by Ed West
Wednesday, 18
March 2020

Cancelled by coronavirus

by Ed West
A giant rollercoaster of a novel in four hundred sizzling chapters

I long for those heady, happy days of 2019 when ‘cancelled’ innocently referred to someone being hounded out of their job by thousands of ideological fanatics because of their opinion; rather than its 2020 meaning of “being called off”.

Everything has been cancelled until at least June. Literally everything. Hundreds and thousands of weddings, holidays of a lifetime, sports events, plays, TV programmes, concerts; everything. I feel for them, even for those things that usually irritate. I’m not a fan of Eurovision, for example, but I can appreciate that so many people have put their everything into the event, and for many it will be a crushing blow.

I sort of empathise to some degree because I’ve been working on a book for years and years, hours upon hours, and which was finally finished around the last days of 2019. I put a lot of work into it, to the detriment of everything else. My father cut off his head and fried it in garlic in the hope of attracting my attention; I scarcely looked up from my work. Etc etc.

But just around the same time as those final corrections were being put in place, medical authorities in a Chinese city called Wuhan began noticing a cluster of pneumonia cases – and the rest is history. Now we’re in this strange new situation, and I’ve finally started to appreciate that cliché “like living in a bad dream”.

Like other authors, I cancelled my book launch because I didn’t want to spread the virus and risk more lives; all TV and radio interviews have been cancelled, and now Amazon will stop restocking books.

I don’t feel at all hard done by. Every author is in the same position and it’s far, far worse for people in other artistic industries; for playwrights and theatre producers it’s just heartbreaking. And, of course, this all pales compared to what medical professionals are going through.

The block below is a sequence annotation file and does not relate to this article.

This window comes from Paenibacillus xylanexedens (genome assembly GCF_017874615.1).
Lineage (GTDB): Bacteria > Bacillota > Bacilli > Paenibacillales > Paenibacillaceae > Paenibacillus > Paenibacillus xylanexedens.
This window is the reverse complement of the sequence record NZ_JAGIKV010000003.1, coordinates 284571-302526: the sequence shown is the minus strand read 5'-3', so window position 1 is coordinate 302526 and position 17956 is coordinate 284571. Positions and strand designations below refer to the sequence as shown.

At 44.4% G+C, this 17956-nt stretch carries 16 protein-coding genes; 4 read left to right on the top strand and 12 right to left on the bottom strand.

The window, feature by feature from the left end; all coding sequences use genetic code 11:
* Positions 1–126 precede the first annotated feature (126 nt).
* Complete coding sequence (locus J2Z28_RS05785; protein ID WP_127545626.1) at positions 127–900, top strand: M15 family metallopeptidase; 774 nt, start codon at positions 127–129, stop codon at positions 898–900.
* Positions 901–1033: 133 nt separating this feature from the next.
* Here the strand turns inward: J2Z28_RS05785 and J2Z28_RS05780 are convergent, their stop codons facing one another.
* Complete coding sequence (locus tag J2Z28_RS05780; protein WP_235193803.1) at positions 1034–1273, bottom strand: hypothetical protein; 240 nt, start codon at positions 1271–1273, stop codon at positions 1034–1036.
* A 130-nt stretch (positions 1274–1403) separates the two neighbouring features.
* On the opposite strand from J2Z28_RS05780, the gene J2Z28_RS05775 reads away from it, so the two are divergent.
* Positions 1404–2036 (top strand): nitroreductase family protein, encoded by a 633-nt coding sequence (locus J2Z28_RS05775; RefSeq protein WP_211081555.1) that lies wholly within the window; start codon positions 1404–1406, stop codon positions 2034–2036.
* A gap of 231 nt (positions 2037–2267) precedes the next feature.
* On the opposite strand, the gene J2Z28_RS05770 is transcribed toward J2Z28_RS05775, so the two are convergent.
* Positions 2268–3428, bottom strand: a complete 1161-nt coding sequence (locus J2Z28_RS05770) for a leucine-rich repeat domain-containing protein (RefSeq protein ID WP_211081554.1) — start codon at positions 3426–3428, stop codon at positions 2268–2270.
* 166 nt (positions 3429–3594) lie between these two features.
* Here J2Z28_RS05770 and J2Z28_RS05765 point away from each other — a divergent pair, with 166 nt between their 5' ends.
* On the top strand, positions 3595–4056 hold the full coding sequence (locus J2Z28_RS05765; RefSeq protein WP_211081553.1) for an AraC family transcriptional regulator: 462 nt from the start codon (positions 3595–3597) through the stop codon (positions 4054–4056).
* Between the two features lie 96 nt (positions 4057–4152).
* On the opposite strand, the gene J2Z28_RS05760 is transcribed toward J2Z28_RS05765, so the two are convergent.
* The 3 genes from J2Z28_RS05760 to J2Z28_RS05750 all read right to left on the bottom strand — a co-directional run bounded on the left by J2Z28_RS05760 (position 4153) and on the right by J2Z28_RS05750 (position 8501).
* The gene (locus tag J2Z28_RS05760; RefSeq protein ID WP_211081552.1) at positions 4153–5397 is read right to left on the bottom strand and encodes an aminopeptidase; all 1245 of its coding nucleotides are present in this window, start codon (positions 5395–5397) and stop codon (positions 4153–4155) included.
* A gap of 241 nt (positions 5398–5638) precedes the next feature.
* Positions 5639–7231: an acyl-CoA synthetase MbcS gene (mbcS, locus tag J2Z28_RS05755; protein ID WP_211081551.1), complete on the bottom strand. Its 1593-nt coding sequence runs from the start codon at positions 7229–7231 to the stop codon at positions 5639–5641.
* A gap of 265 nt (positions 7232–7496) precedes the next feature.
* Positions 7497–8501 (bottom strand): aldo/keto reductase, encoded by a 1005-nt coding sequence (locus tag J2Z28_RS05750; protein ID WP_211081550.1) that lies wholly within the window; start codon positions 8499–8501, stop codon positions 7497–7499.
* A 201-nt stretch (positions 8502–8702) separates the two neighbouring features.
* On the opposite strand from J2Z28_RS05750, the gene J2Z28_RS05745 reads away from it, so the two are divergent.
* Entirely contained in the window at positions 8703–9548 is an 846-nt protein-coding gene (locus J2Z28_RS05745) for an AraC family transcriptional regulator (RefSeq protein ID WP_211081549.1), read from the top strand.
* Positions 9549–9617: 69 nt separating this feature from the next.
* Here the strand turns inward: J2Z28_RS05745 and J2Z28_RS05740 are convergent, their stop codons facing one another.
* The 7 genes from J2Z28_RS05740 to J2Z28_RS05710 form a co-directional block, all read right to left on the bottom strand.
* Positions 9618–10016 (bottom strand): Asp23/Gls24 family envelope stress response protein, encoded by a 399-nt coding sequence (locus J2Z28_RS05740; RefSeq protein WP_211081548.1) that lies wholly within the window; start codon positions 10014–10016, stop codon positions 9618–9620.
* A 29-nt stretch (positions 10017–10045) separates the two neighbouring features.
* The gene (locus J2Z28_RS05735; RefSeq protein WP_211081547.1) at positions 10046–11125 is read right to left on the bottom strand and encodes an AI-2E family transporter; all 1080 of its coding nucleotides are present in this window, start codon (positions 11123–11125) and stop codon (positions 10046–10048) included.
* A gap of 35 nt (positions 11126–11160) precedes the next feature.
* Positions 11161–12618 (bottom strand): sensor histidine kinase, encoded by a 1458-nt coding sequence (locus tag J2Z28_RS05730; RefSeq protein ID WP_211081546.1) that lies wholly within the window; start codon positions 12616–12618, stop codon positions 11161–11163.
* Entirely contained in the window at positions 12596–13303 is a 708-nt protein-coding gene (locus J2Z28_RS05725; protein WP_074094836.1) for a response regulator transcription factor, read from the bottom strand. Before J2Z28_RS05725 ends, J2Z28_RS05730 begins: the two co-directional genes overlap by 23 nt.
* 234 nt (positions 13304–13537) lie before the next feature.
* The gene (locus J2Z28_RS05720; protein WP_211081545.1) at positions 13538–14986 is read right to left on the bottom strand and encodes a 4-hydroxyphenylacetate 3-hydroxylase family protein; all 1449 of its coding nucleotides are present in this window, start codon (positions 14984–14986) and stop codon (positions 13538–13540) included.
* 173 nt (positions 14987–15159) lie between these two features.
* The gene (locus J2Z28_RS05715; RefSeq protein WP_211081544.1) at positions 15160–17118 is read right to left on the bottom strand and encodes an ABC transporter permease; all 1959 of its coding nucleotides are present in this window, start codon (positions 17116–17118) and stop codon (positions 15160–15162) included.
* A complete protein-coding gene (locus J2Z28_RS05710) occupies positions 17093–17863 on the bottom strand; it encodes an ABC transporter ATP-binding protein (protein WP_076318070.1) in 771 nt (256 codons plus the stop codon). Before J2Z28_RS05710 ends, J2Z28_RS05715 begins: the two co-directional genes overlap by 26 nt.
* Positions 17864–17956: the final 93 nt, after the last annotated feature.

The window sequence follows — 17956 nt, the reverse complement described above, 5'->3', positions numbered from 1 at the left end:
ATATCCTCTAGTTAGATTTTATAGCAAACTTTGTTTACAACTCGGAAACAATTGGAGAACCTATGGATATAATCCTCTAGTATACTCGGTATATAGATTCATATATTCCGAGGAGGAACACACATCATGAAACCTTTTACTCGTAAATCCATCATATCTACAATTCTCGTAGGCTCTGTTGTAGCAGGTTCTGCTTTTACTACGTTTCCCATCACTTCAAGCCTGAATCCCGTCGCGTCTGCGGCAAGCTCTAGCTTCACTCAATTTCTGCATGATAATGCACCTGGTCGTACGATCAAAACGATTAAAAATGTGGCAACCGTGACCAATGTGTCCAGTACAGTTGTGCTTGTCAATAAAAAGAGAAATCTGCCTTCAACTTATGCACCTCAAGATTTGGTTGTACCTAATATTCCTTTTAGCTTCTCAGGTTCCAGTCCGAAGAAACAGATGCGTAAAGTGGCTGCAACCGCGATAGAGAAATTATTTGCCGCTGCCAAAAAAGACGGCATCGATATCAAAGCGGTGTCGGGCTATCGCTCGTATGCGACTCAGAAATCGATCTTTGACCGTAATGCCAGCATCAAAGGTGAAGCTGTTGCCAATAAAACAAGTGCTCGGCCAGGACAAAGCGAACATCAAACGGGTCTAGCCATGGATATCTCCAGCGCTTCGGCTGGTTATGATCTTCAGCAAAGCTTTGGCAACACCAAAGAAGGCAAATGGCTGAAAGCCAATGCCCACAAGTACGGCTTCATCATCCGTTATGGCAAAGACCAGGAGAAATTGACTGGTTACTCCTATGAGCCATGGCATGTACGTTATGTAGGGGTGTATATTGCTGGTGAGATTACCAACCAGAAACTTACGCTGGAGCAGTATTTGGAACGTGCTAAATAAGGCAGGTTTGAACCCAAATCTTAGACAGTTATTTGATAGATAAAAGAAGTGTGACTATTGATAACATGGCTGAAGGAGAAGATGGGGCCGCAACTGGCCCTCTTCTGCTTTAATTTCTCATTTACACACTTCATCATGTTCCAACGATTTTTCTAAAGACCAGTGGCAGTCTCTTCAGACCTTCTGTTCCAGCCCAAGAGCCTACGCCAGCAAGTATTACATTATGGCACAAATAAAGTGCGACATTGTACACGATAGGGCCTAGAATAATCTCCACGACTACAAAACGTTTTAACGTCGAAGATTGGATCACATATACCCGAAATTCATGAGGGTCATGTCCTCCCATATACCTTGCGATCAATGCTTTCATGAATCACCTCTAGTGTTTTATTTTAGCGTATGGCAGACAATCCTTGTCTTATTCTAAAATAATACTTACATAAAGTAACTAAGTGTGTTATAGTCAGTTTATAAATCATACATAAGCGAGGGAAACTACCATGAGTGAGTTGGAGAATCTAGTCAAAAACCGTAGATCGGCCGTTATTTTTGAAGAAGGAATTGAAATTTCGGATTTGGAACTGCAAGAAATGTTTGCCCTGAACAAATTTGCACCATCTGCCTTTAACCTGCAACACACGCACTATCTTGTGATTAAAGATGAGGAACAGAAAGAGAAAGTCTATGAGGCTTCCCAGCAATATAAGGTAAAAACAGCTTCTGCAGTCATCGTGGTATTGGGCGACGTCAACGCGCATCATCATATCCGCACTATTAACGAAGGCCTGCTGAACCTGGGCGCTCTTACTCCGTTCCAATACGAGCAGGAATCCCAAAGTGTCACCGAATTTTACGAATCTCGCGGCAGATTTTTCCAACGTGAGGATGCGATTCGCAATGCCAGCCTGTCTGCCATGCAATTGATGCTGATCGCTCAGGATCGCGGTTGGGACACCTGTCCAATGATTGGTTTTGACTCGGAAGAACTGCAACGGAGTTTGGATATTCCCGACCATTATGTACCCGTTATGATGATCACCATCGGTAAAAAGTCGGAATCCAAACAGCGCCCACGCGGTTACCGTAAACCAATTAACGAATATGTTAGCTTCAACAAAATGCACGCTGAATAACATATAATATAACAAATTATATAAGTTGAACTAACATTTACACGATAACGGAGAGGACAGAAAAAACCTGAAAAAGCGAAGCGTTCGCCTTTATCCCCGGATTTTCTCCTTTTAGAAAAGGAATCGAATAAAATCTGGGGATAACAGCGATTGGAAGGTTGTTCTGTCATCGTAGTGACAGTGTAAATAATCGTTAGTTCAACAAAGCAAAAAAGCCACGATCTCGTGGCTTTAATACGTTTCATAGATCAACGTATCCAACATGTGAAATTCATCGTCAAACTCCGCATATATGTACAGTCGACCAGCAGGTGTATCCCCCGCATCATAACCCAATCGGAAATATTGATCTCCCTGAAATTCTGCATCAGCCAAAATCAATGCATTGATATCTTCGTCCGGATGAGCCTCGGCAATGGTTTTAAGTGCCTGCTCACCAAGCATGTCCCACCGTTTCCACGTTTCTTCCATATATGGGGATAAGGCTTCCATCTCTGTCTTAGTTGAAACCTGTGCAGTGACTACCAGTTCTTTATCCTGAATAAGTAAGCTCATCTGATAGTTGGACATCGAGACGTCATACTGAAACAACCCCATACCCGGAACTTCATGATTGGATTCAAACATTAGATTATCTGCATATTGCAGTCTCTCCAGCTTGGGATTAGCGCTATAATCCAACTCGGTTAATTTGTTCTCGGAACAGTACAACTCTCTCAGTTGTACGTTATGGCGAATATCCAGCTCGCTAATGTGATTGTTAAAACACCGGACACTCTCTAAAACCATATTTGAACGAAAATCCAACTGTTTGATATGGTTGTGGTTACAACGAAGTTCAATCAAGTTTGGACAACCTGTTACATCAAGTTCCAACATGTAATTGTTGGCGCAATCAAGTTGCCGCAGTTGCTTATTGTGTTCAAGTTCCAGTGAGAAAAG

While I was very anxious about the publication, of scathing reviews, terrible sales and general public humiliation, this crisis has at least had a small salutary effect, making me appreciate what’s important; if everyone I love comes out of 2020 healthy, I will consider it a good year for me. Besides which, not everything is in our hands and sometimes, for all our great abilities as a species, we’re still at the mercy of powers and forces greater than us.

When these dark times are over, we will also really appreciate normal life in a way many of us haven’t for some time — the freedom, the company, the prospect of watching the football or seeing a band, or enjoying a beer on a sunny day with friends. And that day will come. And when it does, you will all buy my book.

Join the discussion

  • March 20, 2020
    Ah yes, the book about the death of Conservatism, published in the week when the Tories (according to Mathew Goodwin elsewhere on this site) hit 52% in the polls. When Trump is almost certainly on course to win again and Bernie Sanders' campaign ended in disaster. When three of the four most popular... Read more

To get involved in the discussion and stay up to date, become a registered user.

It's simple, quick and free.

Sign me up